June 3, 2015 7:21 pm
How do you share information in the age of the WikiLeaks leaks? And how does your agency remain open and transparent while still keeping information secure?
Chris Bronk, a fellow for information technology policy at the James Baker Institute for Public Policy at Rice University, helped the State Department create the Diplopedia collaboration tool.
The wiki was created five years ago as a way for diplomats to share knowledge, particularly about the “how-to’s” of the job, Bronk told the DorobekINSIDER.
The information is not “the intelligence stuff, the political stuff.” Rather, users went to the site to find answers to the question, “What do I do?” Bronk said.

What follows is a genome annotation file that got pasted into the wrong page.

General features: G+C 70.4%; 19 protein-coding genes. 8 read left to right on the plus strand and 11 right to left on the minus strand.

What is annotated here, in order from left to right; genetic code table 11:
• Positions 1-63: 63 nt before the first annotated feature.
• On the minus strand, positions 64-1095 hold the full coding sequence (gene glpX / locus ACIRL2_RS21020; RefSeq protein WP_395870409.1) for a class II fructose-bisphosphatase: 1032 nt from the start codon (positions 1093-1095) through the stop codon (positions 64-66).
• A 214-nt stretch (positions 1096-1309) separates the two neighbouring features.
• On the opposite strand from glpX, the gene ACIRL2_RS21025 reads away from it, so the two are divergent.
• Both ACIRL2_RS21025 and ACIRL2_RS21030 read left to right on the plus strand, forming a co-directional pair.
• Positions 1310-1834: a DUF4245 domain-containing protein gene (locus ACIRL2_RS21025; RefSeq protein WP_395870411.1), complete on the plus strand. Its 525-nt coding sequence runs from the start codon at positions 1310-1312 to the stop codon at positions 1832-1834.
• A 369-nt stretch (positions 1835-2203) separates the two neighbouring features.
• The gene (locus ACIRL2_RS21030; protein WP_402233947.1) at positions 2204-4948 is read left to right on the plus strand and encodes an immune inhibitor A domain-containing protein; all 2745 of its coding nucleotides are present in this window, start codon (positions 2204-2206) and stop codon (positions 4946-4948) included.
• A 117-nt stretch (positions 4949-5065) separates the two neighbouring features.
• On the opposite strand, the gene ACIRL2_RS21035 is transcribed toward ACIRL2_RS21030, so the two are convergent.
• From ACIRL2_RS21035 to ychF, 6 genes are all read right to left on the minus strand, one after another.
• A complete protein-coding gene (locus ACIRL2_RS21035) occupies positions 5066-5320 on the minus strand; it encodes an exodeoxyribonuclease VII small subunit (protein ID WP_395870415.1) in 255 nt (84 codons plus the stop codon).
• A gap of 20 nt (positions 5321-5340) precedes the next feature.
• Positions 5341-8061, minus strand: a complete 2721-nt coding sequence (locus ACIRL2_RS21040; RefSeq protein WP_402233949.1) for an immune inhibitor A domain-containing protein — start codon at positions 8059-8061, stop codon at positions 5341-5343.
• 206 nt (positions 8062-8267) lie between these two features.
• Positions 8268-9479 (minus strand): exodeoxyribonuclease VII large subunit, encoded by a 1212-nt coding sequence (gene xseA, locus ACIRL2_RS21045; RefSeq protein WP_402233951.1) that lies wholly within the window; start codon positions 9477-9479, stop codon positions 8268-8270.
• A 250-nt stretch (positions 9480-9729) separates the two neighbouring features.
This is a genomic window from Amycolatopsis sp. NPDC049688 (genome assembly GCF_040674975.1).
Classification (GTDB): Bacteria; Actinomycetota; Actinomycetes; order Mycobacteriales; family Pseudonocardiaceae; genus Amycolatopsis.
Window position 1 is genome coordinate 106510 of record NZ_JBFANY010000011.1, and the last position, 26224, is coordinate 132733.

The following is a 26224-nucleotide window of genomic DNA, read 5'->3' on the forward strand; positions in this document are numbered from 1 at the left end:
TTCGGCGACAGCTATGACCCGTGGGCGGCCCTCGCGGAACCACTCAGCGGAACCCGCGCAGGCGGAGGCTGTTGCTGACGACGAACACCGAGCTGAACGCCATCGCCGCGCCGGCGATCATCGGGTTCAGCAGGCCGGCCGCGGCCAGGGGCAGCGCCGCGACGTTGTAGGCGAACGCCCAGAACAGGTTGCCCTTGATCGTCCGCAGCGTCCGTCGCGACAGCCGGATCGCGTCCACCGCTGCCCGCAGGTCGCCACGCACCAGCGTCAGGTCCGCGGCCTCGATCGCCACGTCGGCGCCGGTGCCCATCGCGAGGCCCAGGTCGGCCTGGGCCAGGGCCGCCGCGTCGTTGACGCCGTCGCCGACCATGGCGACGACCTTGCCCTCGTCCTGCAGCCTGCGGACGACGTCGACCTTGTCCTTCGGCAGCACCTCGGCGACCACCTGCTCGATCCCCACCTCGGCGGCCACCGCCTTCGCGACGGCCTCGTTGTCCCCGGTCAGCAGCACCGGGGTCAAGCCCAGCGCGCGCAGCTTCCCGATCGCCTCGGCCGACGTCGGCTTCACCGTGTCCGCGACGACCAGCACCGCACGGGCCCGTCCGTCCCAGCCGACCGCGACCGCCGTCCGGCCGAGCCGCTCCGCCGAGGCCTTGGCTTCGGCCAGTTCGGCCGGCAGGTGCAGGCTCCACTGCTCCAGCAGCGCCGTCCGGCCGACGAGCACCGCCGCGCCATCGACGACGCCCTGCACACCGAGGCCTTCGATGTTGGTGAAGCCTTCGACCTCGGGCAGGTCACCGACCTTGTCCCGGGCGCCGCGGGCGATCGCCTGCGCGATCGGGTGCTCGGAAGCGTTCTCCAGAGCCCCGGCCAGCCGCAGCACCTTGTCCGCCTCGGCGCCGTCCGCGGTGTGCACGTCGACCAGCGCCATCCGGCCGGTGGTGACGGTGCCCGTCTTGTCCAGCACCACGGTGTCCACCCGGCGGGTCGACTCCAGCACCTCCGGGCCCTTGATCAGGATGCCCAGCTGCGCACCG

Internet Evolution reported that the platform allows employees to share information “without getting on a highly confidential network to do it. And in a post-WikiLeaks world, that’s important.”
WikiLeaks has heightened the risks of a “spillage problem,” but a conservative mindset to information sharing could also backfire, Bronk said.
“That sends the pendulum swinging toward some sort of future event where we say, why didn’t we connect the dots?” he said.
On the other end of the spectrum, sharing information can also create the challenge of sifting through the “deluge of information.”
The “holy grail” is finding a program that will be able to sift through that information.
Read Bronk’s article in World Politics Review.
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